Tetteh Quarshie’s family threaten injunction on ‘Heroes Of Africa’ movie

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The family of Tetteh Quarshie has threatened a court injunction over a movie about their relative.

Tetteh Quarshie was a pre-independence agriculturalist credited for the introduction of cocoa in Ghana.

In a yet-to-be premiered film ‘Heros of Africa’, Zion Train Productions reimagines the story of the Ghanaian hero.

But the family is unhappy with the depiction of their son in the movie.

According to them, the producer did not seek their consent or any agricultural government agencies like COCOBOD for the true and correct account of their relative’s life.

The movie is scheduled to premiere on Tetteh Quarshie’s birthdate, February 13th.

“Even though he (Tetteh Quarshie) was a national asset, he had a family who must be consulted, but we were not, so we are going to stop the premiere of the movie until the producers seek the right permission,” a spokesperson for the family said.

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” When that is done, they will be required to write at the end of the movie that it was all fiction,” a family rep told Neat FM in an interview monitored by theghanareport.com.

Who was Tetteh Quarshie?

Tetteh Quarshie was born in 1842 to a farmer from Teshie known as Mlekubo.

His mother was known as Ashong-Fio from Labadi, both hailing from the Ga-Dangme ethnic group. In his teens Tetteh Quarshie became an apprentice in a Basel Mission workshop at Akropong.

Due to his hard work he soon became a master blacksmith and was in fact the first blacksmith to be established at Akuapim-Mampong. His hobby was farming.

In 1870, Tetteh Quarshie undertook a voyage to the Spanish colony Fernando Po (now Bioko in Equatorial Guinea). About six years later he returned to Ghana with several cocoa beans.

Whether Tetteh Quarshie was actually the first person to introduce cocoa to Ghana was questioned during the administration of Sir Gordon Guggisberg, British Governor of the Gold Coast from 1919 to 1927.

The colonial judge Sir William Brandford Griffith (1858–1939) claimed that it was his father, Sir William Brandford Griffith (Governor of the Gold Coast in 1880 and 1885), who deserved the credit.

The Basel Missionaries also claimed to have experimented with cocoa beans in Ghana as noted in their diaries. Professor Akosua Larbi a historian said “Historically cocoa was initially brought into Ghana from Brazil by Rev. Haas. Between 1851 and the 1880s, Rev. Haas, Mole and other missionaries cultivated cocoa.” Guggisberg decided to fully investigate the various claims. As noted by D. H. Simpson: “Sir Gordon Guggisberg, who carefully went into the matter, saw (1) that the fact that Government found it necessary many a time to institute inquiries is ipso facto proof that cocoa first found its way into the Gold Coast through a channel rather than Government’s, (2) that it was impossible that the Gold Coast Government could have failed to record or to give credit to such a distinguished personage as the late Governor Griffith if he were responsible for the introduction of cocoa into the colony, (3) that it was not likely that such responsible Officers as Mr. Gerald C. Dudgeon, Superintendent of Agriculture, and the late Mr. W. S. D. Tudhope, Director of Agriculture, would report that cocoa was first brought into the Gold Coast by Tetteh Quarshie without exhaustive inquiry having been previously made—a fact which is recognized by the Gold Coast Board of Education who have associated Tetteh Quarshie’s name with cocoa.”the people of teshie should enjoy from the cocoa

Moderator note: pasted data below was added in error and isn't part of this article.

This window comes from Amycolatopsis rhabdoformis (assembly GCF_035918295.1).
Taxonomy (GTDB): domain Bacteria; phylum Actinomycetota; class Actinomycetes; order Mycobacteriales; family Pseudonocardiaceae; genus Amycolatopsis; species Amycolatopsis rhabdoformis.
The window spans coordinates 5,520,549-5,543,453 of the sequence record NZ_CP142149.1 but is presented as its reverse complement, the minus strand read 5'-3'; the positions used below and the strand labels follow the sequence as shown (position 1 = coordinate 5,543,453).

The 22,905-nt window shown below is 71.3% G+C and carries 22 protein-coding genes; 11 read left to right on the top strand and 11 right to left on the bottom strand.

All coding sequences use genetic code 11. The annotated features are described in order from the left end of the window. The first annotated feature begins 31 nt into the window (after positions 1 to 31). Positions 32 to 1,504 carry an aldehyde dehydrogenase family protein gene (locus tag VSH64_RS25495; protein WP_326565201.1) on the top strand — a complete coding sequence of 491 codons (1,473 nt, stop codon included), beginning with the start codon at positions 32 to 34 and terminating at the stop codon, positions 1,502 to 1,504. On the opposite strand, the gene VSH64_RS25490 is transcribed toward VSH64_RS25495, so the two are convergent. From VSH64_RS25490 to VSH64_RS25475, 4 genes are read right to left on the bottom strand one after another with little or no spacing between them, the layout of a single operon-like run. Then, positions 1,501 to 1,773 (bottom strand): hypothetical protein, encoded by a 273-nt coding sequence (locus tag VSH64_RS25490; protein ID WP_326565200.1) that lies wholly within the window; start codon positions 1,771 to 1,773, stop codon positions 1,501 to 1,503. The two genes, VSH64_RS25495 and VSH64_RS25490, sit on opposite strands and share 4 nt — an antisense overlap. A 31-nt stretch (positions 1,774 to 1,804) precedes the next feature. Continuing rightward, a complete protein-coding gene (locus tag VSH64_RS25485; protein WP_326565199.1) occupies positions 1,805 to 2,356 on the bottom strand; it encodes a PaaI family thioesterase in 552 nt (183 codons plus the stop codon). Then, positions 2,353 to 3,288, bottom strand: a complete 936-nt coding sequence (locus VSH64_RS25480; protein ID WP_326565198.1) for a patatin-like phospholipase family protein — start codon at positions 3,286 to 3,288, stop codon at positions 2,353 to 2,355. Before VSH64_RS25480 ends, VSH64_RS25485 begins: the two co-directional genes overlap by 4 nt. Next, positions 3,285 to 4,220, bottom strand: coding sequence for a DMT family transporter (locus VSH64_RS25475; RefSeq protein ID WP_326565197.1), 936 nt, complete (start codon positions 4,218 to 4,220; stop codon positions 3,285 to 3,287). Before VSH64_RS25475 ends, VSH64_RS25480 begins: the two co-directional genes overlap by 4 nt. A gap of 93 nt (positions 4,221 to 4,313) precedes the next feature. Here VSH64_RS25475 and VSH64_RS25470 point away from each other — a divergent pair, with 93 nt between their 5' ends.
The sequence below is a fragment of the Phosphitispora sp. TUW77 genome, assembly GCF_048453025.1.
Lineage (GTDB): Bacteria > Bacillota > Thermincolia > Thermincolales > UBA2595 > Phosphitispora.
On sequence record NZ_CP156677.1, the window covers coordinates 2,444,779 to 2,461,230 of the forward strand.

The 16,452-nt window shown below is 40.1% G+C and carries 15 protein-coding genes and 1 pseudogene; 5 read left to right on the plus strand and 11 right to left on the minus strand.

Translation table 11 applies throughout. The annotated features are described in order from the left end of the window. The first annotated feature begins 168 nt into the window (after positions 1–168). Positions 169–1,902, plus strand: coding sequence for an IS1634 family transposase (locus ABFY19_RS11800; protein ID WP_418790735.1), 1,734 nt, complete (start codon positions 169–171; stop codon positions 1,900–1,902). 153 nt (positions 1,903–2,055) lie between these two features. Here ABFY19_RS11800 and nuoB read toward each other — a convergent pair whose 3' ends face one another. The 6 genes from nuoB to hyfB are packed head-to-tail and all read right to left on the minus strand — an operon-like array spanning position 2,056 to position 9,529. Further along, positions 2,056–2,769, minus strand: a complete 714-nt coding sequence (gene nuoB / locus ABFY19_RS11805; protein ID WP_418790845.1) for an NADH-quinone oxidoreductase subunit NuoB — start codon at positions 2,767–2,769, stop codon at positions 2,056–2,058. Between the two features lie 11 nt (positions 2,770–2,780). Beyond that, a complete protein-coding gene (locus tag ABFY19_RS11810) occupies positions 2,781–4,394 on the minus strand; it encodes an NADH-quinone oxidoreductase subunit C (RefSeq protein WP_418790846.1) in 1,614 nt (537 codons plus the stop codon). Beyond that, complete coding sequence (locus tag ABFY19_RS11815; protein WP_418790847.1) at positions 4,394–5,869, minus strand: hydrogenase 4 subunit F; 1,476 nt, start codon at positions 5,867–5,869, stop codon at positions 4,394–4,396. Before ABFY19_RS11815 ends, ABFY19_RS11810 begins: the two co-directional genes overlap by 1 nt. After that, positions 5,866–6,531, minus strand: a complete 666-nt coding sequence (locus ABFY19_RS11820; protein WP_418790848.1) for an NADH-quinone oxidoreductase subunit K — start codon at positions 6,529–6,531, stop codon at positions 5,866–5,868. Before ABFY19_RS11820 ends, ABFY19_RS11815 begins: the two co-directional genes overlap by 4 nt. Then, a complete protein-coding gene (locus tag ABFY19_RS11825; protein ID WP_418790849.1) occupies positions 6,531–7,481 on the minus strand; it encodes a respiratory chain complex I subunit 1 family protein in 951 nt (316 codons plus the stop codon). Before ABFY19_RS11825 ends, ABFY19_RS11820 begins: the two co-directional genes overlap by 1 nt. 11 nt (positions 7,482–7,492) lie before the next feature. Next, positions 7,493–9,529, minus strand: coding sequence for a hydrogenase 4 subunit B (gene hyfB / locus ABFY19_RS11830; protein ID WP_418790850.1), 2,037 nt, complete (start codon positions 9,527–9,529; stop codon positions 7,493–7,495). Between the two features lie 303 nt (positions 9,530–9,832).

In 1879 Tetteh Quarshie planted the seeds at Mampong with some success. Friends and relatives also undertook the planting of cocoa when pods were distributed to them. Soon other farmers followed suit. It was only at this point that the Basel Missionaries stepped into the picture by importing large quantities of the crop into the country.

From the Gold Coast (Ghana) cocoa beans or cuttings were sent to other countries such as Nigeria and Sierra Leone. The export of cocoa from Ghana began in 1891, and the official export in 1893 (two bags exported). Ghana once provided almost half of world output. Between 1910 and 1980 Ghana was the world’s largest exporter.

This position was ceded due to bush fires. However, Ghana’s cocoa is still of the highest quality and the country earns hundreds of millions of dollars annually from the export of the beans and processed materials.

Tetteh Quarshie died on Christmas Day of 1892. On 25 February 1925, the Gold Coast government was petitioned for a grant for the upkeep of some of Tetteh Quarshie’s relatives.

The then Ghanaian Vice-Principal of Achimota College, Dr. J. E. K. Aggrey strenuously took up the appeal. His friend, Sir Gordon Guggisberg set up the Tetteh Quarshie Memorial Scholarship at Achimota College. After another petition in 1927, the Government gave a sum of 250 pounds, although Nana Sir Ofori Atta, speaking in the Legislative Council asked for 2,500 pounds, supported by Kojo Thompson.

According to the late Ghanaian lawyer and anthropologist, Dr. Isaac Ephson: “This took the form of a more enduring memorial, which was set up at Achimota in honour of the pioneer of Ghana’s staple crop and the principal bulwark of the country’s economy.

The memorial is Tetteh Quarshie House. And since Independence (1957) the Government of Dr. Kwame Nkrumah after petitions from Dr. J. B. Danquah and the Eastern Region House of Chiefs, has built a first class hospital and fittingly named it after him at Mampong-Akwapim – TETTEH QUARSHIE MEMORIAL HOSPITAL.”

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